The Common Good

Prophetic Lament and Glimmers of Hope for Zimbabwe

How long, O Lord, must I call for help?
But you do not listen!
"Violence is everywhere!" I cry,
but you do not come to save.
Must I forever see these evil deeds?
Why must I watch all this misery?
Wherever I look,
I see destruction and violence.
I am surrounded by people
who love to argue and fight.
The law has become paralyzed,
and there is no justice in the courts.

--Habakkuk 1:2-4a

Habakkuk's lament reflects the lament of many in Zimbabwe. Incidents of violence continue to be widespread, intimidation of the opposition continues and lately the setting up of "re-education" camps designed to communicate one message namely that citizens have only one choice in the elections and that is to vote for the current government. All these activities are considered "preparation and campaigning" for a "free and fair" election. Clearly these are not actions of a confident and self-assured party that can hold its own ground and face its opposition head-on in a free and fair election!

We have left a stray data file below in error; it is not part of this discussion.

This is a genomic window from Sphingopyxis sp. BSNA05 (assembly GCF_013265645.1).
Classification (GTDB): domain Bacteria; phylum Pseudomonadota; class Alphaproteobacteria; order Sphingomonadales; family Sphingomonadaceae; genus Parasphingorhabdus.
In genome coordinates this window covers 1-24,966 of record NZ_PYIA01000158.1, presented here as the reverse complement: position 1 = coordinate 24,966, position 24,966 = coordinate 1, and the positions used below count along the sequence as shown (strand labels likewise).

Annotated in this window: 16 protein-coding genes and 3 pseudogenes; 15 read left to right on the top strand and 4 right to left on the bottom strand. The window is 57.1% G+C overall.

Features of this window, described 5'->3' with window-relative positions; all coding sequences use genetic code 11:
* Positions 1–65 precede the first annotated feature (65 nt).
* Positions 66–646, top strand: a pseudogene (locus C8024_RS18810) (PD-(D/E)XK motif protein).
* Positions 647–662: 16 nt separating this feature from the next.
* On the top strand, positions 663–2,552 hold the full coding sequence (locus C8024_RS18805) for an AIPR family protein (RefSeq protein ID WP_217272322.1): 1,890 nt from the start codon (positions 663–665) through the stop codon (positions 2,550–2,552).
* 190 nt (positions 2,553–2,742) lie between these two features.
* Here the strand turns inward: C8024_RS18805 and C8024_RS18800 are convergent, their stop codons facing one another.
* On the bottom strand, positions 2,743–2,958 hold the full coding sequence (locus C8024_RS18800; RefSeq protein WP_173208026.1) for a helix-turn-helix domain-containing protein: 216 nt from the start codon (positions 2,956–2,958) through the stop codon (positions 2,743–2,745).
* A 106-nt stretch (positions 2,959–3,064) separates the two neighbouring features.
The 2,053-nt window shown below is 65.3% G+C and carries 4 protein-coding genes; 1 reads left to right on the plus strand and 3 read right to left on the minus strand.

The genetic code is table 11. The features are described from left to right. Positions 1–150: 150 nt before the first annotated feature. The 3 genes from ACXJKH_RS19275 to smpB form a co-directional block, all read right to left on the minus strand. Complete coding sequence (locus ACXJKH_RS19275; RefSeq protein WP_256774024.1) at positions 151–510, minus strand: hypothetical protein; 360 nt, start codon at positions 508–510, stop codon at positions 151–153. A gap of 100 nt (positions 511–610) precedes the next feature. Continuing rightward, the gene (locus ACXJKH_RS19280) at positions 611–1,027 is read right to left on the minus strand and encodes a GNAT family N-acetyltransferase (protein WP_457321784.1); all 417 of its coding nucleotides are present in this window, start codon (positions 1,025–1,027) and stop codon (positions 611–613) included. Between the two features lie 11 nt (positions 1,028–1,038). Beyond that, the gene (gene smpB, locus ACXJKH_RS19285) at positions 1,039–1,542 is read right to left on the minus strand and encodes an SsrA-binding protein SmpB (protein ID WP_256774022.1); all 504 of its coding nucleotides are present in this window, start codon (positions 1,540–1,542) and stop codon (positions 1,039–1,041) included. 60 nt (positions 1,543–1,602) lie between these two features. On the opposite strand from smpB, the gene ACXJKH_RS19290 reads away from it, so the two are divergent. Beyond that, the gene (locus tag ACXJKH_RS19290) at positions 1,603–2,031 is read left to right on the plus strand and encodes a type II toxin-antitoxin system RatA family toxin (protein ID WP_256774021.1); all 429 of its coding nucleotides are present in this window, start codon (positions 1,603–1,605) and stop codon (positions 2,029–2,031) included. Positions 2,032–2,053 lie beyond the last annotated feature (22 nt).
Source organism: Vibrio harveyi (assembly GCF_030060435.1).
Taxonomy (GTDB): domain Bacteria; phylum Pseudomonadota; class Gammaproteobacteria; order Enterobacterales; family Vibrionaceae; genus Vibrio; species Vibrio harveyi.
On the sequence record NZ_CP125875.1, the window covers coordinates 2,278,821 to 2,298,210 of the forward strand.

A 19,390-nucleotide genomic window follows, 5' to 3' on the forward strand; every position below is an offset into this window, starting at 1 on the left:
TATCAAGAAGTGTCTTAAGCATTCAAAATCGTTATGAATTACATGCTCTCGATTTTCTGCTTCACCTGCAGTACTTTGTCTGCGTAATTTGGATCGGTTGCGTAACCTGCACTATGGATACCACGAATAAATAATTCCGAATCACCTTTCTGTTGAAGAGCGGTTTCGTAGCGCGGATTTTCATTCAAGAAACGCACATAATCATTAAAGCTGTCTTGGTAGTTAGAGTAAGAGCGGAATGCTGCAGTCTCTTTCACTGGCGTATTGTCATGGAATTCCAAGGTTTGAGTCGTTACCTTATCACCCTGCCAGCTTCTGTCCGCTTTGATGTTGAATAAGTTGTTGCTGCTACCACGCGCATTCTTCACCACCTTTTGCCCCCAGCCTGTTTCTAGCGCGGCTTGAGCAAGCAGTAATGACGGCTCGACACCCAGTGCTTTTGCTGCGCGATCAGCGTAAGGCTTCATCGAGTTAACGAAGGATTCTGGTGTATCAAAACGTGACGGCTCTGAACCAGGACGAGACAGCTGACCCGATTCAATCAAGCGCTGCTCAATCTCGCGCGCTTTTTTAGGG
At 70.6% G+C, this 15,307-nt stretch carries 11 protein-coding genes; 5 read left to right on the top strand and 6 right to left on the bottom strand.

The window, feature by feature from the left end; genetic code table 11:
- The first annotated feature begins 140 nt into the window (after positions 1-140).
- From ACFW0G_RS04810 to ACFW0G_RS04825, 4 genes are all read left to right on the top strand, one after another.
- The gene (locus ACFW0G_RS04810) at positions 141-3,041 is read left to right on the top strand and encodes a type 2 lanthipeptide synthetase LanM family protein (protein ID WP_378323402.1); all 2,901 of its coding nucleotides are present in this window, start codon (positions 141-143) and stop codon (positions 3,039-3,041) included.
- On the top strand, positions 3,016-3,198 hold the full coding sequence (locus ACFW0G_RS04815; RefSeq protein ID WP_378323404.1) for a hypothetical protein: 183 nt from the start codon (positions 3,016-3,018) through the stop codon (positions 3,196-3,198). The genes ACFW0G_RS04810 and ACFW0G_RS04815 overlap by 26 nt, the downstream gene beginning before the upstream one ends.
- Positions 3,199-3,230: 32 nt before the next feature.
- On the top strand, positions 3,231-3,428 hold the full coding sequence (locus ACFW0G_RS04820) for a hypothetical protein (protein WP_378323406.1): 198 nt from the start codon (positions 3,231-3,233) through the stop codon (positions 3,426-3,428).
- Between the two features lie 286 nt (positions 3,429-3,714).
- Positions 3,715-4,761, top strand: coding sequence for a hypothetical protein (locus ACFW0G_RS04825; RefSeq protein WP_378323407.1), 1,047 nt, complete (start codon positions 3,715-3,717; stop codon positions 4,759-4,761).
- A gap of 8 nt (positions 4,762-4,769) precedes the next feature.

However, in the midst of what often appears to be a hopeless situation, glimmers of hope are emerging. Three stand out for me. The first is the upcoming visit by the U.N. special envoy to Zimbabwe to assess the situation. Secondly, the announcement by President Mbeki of South Africa, who is the appointed mediator of the Zimbabwean situation on behalf of the 14 countries in Southern Africa (a.k.a. SADC), that election monitors will be sent before the elections to ensure that the conditions for a free and fair election prevail. Finally and significantly the financial contribution as well as pressure from the USA is responsible for both these initiatives. We thank you for your prayers and support. Please pray for the success of these initiatives. God heard and responded to the lament of Habbakuk. God will indeed respond to the lament of the people of Zimbabwe.

Nontando Hadebe, a former Sojourners intern, is originally from Zimbabwe and is now pursuing graduate studies in theology in South Africa.

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